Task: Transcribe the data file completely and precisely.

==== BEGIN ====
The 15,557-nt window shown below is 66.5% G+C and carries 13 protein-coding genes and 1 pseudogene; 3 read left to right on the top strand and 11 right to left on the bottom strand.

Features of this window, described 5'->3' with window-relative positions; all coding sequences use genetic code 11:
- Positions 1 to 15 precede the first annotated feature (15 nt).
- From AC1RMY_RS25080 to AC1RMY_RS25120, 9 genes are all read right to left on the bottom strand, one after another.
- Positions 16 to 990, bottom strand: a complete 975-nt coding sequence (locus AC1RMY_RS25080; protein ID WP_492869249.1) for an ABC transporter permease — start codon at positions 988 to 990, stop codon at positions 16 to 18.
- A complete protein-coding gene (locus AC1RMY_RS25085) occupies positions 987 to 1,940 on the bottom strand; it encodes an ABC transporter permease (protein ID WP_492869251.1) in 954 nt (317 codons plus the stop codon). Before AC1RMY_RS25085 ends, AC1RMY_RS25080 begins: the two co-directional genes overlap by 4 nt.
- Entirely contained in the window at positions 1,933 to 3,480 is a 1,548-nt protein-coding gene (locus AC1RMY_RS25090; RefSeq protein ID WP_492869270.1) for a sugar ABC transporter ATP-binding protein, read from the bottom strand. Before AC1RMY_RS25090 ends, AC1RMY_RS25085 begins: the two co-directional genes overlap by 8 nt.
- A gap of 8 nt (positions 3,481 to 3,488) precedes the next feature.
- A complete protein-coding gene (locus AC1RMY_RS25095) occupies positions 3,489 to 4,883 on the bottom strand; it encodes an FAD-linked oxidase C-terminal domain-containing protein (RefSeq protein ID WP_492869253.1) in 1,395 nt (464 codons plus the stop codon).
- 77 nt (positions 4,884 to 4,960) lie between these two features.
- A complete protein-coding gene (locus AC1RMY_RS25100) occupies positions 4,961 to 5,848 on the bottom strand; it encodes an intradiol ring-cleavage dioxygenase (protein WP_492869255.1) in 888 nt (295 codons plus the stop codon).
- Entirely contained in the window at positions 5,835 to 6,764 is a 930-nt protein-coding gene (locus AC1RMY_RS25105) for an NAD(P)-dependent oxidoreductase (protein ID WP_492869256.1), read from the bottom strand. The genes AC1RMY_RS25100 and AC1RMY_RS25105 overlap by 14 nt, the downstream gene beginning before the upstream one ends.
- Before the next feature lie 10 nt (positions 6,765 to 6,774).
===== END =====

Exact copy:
The 15,557-nt window shown below is 66.5% G+C and carries 13 protein-coding genes and 1 pseudogene; 3 read left to right on the top strand and 11 right to left on the bottom strand.

Features of this window, described 5'->3' with window-relative positions; all coding sequences use genetic code 11:
- Positions 1 to 15 precede the first annotated feature (15 nt).
- From AC1RMY_RS25080 to AC1RMY_RS25120, 9 genes are all read right to left on the bottom strand, one after another.
- Positions 16 to 990, bottom strand: a complete 975-nt coding sequence (locus AC1RMY_RS25080; protein ID WP_492869249.1) for an ABC transporter permease — start codon at positions 988 to 990, stop codon at positions 16 to 18.
- A complete protein-coding gene (locus AC1RMY_RS25085) occupies positions 987 to 1,940 on the bottom strand; it encodes an ABC transporter permease (protein ID WP_492869251.1) in 954 nt (317 codons plus the stop codon). Before AC1RMY_RS25085 ends, AC1RMY_RS25080 begins: the two co-directional genes overlap by 4 nt.
- Entirely contained in the window at positions 1,933 to 3,480 is a 1,548-nt protein-coding gene (locus AC1RMY_RS25090; RefSeq protein ID WP_492869270.1) for a sugar ABC transporter ATP-binding protein, read from the bottom strand. Before AC1RMY_RS25090 ends, AC1RMY_RS25085 begins: the two co-directional genes overlap by 8 nt.
- A gap of 8 nt (positions 3,481 to 3,488) precedes the next feature.
- A complete protein-coding gene (locus AC1RMY_RS25095) occupies positions 3,489 to 4,883 on the bottom strand; it encodes an FAD-linked oxidase C-terminal domain-containing protein (RefSeq protein ID WP_492869253.1) in 1,395 nt (464 codons plus the stop codon).
- 77 nt (positions 4,884 to 4,960) lie between these two features.
- A complete protein-coding gene (locus AC1RMY_RS25100) occupies positions 4,961 to 5,848 on the bottom strand; it encodes an intradiol ring-cleavage dioxygenase (protein WP_492869255.1) in 888 nt (295 codons plus the stop codon).
- Entirely contained in the window at positions 5,835 to 6,764 is a 930-nt protein-coding gene (locus AC1RMY_RS25105) for an NAD(P)-dependent oxidoreductase (protein ID WP_492869256.1), read from the bottom strand. The genes AC1RMY_RS25100 and AC1RMY_RS25105 overlap by 14 nt, the downstream gene beginning before the upstream one ends.
- Before the next feature lie 10 nt (positions 6,765 to 6,774).